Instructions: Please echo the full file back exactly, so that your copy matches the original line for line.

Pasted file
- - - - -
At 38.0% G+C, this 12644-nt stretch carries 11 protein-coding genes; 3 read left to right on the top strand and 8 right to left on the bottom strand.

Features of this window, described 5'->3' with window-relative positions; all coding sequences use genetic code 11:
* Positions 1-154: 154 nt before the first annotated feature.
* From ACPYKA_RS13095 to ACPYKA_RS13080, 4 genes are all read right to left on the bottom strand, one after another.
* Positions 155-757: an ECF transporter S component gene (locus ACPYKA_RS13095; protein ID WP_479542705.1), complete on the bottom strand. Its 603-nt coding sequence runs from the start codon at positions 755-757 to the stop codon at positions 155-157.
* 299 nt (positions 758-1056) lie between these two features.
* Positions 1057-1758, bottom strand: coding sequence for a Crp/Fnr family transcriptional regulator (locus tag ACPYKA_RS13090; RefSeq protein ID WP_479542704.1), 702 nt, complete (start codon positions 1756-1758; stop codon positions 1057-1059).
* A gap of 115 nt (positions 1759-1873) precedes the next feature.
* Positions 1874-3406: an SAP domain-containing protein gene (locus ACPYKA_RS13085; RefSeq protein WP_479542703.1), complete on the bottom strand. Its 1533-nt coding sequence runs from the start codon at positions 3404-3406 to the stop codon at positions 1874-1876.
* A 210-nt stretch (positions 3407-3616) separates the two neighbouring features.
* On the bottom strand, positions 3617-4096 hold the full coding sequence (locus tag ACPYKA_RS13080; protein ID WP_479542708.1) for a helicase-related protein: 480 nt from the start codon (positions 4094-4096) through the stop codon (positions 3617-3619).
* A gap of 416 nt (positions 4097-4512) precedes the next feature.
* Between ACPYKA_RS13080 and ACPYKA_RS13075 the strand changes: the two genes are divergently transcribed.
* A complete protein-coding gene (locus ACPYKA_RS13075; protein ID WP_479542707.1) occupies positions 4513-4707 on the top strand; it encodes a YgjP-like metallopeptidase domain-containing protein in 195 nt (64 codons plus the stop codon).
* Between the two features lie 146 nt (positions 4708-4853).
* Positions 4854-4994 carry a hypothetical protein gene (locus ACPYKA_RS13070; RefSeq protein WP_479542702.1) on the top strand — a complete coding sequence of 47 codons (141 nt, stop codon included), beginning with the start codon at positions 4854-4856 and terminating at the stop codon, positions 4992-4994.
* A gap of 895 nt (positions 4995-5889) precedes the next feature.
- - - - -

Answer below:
At 38.0% G+C, this 12644-nt stretch carries 11 protein-coding genes; 3 read left to right on the top strand and 8 right to left on the bottom strand.

Features of this window, described 5'->3' with window-relative positions; all coding sequences use genetic code 11:
* Positions 1-154: 154 nt before the first annotated feature.
* From ACPYKA_RS13095 to ACPYKA_RS13080, 4 genes are all read right to left on the bottom strand, one after another.
* Positions 155-757: an ECF transporter S component gene (locus ACPYKA_RS13095; protein ID WP_479542705.1), complete on the bottom strand. Its 603-nt coding sequence runs from the start codon at positions 755-757 to the stop codon at positions 155-157.
* 299 nt (positions 758-1056) lie between these two features.
* Positions 1057-1758, bottom strand: coding sequence for a Crp/Fnr family transcriptional regulator (locus tag ACPYKA_RS13090; RefSeq protein ID WP_479542704.1), 702 nt, complete (start codon positions 1756-1758; stop codon positions 1057-1059).
* A gap of 115 nt (positions 1759-1873) precedes the next feature.
* Positions 1874-3406: an SAP domain-containing protein gene (locus ACPYKA_RS13085; RefSeq protein WP_479542703.1), complete on the bottom strand. Its 1533-nt coding sequence runs from the start codon at positions 3404-3406 to the stop codon at positions 1874-1876.
* A 210-nt stretch (positions 3407-3616) separates the two neighbouring features.
* On the bottom strand, positions 3617-4096 hold the full coding sequence (locus tag ACPYKA_RS13080; protein ID WP_479542708.1) for a helicase-related protein: 480 nt from the start codon (positions 4094-4096) through the stop codon (positions 3617-3619).
* A gap of 416 nt (positions 4097-4512) precedes the next feature.
* Between ACPYKA_RS13080 and ACPYKA_RS13075 the strand changes: the two genes are divergently transcribed.
* A complete protein-coding gene (locus ACPYKA_RS13075; protein ID WP_479542707.1) occupies positions 4513-4707 on the top strand; it encodes a YgjP-like metallopeptidase domain-containing protein in 195 nt (64 codons plus the stop codon).
* Between the two features lie 146 nt (positions 4708-4853).
* Positions 4854-4994 carry a hypothetical protein gene (locus ACPYKA_RS13070; RefSeq protein WP_479542702.1) on the top strand — a complete coding sequence of 47 codons (141 nt, stop codon included), beginning with the start codon at positions 4854-4856 and terminating at the stop codon, positions 4992-4994.
* A gap of 895 nt (positions 4995-5889) precedes the next feature.